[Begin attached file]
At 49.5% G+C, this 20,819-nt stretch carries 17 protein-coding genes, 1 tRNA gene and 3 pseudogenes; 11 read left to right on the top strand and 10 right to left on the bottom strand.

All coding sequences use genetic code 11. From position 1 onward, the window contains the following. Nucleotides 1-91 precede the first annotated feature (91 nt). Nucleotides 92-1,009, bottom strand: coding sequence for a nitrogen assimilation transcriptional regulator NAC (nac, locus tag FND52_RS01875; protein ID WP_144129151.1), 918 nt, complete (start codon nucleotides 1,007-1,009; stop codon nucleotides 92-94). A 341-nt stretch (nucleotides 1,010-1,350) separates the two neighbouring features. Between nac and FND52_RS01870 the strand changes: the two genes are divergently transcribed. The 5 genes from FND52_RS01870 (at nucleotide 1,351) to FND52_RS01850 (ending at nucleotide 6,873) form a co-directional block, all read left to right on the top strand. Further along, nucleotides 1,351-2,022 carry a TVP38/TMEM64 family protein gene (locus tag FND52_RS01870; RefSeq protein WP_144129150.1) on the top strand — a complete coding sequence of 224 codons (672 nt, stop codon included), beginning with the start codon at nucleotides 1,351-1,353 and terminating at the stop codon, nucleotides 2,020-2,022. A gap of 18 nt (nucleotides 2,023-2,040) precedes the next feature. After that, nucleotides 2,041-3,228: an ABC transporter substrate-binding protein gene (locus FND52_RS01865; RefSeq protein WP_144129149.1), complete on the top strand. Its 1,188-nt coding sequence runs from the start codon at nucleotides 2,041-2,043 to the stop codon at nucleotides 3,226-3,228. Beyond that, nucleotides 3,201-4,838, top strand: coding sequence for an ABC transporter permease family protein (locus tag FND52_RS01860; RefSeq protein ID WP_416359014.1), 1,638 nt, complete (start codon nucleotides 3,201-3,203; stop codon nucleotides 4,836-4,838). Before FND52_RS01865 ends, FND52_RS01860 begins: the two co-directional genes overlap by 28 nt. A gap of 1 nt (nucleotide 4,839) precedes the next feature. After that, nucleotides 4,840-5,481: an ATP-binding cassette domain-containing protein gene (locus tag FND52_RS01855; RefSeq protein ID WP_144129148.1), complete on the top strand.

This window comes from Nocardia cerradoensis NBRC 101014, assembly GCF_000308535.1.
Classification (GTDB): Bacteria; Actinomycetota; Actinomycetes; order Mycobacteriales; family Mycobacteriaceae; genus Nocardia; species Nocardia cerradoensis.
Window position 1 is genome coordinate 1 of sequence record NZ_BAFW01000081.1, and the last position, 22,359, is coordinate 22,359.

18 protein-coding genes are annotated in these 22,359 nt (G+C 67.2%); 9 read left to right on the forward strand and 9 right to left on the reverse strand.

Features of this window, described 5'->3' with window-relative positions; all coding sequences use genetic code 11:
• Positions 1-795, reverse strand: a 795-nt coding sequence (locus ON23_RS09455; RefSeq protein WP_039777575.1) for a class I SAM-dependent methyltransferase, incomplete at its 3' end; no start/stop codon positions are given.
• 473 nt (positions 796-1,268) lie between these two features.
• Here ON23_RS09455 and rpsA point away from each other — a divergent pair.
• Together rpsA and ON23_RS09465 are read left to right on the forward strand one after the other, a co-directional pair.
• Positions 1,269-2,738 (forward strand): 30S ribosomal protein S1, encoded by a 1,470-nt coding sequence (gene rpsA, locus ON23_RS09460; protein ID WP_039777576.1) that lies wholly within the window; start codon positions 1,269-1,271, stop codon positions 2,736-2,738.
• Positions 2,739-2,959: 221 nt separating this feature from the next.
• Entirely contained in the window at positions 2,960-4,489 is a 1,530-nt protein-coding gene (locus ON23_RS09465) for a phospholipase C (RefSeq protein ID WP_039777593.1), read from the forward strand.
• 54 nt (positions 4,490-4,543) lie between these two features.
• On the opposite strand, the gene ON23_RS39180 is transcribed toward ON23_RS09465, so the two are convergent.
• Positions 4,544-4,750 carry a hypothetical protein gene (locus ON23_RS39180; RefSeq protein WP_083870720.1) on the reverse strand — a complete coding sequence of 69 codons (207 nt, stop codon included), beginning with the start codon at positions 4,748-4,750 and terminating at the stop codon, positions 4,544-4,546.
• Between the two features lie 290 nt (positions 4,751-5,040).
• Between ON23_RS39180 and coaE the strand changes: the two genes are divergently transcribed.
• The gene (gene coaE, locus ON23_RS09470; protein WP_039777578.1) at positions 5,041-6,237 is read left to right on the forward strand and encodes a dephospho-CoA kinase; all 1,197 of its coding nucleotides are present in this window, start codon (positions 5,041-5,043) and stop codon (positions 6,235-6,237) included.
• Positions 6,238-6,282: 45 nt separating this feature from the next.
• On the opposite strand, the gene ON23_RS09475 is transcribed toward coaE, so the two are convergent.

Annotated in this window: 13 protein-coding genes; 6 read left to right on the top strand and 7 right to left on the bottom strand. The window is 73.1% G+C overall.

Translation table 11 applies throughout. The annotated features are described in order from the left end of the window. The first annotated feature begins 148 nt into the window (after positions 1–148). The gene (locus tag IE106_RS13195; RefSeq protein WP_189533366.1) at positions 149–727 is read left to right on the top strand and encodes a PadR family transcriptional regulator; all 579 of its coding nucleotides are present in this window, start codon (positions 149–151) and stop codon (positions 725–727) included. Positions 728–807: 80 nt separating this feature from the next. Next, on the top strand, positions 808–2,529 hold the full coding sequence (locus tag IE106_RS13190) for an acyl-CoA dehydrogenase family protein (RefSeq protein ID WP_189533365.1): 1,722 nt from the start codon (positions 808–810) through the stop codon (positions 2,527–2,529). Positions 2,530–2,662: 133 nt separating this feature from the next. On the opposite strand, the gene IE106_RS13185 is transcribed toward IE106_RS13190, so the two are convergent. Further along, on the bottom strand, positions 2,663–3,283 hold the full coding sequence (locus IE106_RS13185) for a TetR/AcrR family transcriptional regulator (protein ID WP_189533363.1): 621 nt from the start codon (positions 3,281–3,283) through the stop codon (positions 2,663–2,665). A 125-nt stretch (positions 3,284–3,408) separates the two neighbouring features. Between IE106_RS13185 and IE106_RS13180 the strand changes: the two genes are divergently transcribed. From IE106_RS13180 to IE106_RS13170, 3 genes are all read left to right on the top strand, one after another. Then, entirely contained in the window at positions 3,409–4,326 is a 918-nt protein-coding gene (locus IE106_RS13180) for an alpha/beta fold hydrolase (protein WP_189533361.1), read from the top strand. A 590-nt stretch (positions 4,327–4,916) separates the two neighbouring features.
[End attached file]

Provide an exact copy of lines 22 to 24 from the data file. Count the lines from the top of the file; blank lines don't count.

• On the opposite strand, the gene ON23_RS09475 is transcribed toward coaE, so the two are convergent.

Annotated in this window: 13 protein-coding genes; 6 read left to right on the top strand and 7 right to left on the bottom strand. The window is 73.1% G+C overall.

Translation table 11 applies throughout. The annotated features are described in order from the left end of the window. The first annotated feature begins 148 nt into the window (after positions 1–148). The gene (locus tag IE106_RS13195; RefSeq protein WP_189533366.1) at positions 149–727 is read left to right on the top strand and encodes a PadR family transcriptional regulator; all 579 of its coding nucleotides are present in this window, start codon (positions 149–151) and stop codon (positions 725–727) included. Positions 728–807: 80 nt separating this feature from the next. Next, on the top strand, positions 808–2,529 hold the full coding sequence (locus tag IE106_RS13190) for an acyl-CoA dehydrogenase family protein (RefSeq protein ID WP_189533365.1): 1,722 nt from the start codon (positions 808–810) through the stop codon (positions 2,527–2,529). Positions 2,530–2,662: 133 nt separating this feature from the next. On the opposite strand, the gene IE106_RS13185 is transcribed toward IE106_RS13190, so the two are convergent. Further along, on the bottom strand, positions 2,663–3,283 hold the full coding sequence (locus IE106_RS13185) for a TetR/AcrR family transcriptional regulator (protein ID WP_189533363.1): 621 nt from the start codon (positions 3,281–3,283) through the stop codon (positions 2,663–2,665). A 125-nt stretch (positions 3,284–3,408) separates the two neighbouring features. Between IE106_RS13185 and IE106_RS13180 the strand changes: the two genes are divergently transcribed. From IE106_RS13180 to IE106_RS13170, 3 genes are all read left to right on the top strand, one after another. Then, entirely contained in the window at positions 3,409–4,326 is a 918-nt protein-coding gene (locus IE106_RS13180) for an alpha/beta fold hydrolase (protein WP_189533361.1), read from the top strand. A 590-nt stretch (positions 4,327–4,916) separates the two neighbouring features.